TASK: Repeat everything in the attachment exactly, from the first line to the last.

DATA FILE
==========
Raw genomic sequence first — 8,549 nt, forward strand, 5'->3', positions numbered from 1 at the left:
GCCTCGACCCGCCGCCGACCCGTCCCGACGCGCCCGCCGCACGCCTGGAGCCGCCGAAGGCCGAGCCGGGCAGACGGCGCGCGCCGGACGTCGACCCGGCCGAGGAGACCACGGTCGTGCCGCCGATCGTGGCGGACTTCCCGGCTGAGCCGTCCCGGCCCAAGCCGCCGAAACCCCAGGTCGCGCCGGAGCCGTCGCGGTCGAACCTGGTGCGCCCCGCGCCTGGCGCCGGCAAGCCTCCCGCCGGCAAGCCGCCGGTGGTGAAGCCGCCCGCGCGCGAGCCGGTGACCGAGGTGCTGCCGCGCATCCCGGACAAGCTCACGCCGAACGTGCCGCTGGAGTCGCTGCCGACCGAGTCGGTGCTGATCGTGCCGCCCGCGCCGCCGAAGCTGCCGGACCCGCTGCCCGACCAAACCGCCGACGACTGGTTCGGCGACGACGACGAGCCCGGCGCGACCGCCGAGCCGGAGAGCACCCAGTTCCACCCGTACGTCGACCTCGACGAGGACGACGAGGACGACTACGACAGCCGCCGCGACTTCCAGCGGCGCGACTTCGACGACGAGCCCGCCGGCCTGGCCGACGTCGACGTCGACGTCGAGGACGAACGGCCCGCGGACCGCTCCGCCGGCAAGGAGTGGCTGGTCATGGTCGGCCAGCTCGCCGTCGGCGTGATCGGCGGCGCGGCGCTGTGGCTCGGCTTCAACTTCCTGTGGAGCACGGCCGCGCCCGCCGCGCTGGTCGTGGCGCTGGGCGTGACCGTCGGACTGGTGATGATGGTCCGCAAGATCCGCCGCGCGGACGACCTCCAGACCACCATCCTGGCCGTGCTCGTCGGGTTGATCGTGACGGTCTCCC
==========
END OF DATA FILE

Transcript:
Raw genomic sequence first — 8,549 nt, forward strand, 5'->3', positions numbered from 1 at the left:
GCCTCGACCCGCCGCCGACCCGTCCCGACGCGCCCGCCGCACGCCTGGAGCCGCCGAAGGCCGAGCCGGGCAGACGGCGCGCGCCGGACGTCGACCCGGCCGAGGAGACCACGGTCGTGCCGCCGATCGTGGCGGACTTCCCGGCTGAGCCGTCCCGGCCCAAGCCGCCGAAACCCCAGGTCGCGCCGGAGCCGTCGCGGTCGAACCTGGTGCGCCCCGCGCCTGGCGCCGGCAAGCCTCCCGCCGGCAAGCCGCCGGTGGTGAAGCCGCCCGCGCGCGAGCCGGTGACCGAGGTGCTGCCGCGCATCCCGGACAAGCTCACGCCGAACGTGCCGCTGGAGTCGCTGCCGACCGAGTCGGTGCTGATCGTGCCGCCCGCGCCGCCGAAGCTGCCGGACCCGCTGCCCGACCAAACCGCCGACGACTGGTTCGGCGACGACGACGAGCCCGGCGCGACCGCCGAGCCGGAGAGCACCCAGTTCCACCCGTACGTCGACCTCGACGAGGACGACGAGGACGACTACGACAGCCGCCGCGACTTCCAGCGGCGCGACTTCGACGACGAGCCCGCCGGCCTGGCCGACGTCGACGTCGACGTCGAGGACGAACGGCCCGCGGACCGCTCCGCCGGCAAGGAGTGGCTGGTCATGGTCGGCCAGCTCGCCGTCGGCGTGATCGGCGGCGCGGCGCTGTGGCTCGGCTTCAACTTCCTGTGGAGCACGGCCGCGCCCGCCGCGCTGGTCGTGGCGCTGGGCGTGACCGTCGGACTGGTGATGATGGTCCGCAAGATCCGCCGCGCGGACGACCTCCAGACCACCATCCTGGCCGTGCTCGTCGGGTTGATCGTGACGGTCTCCC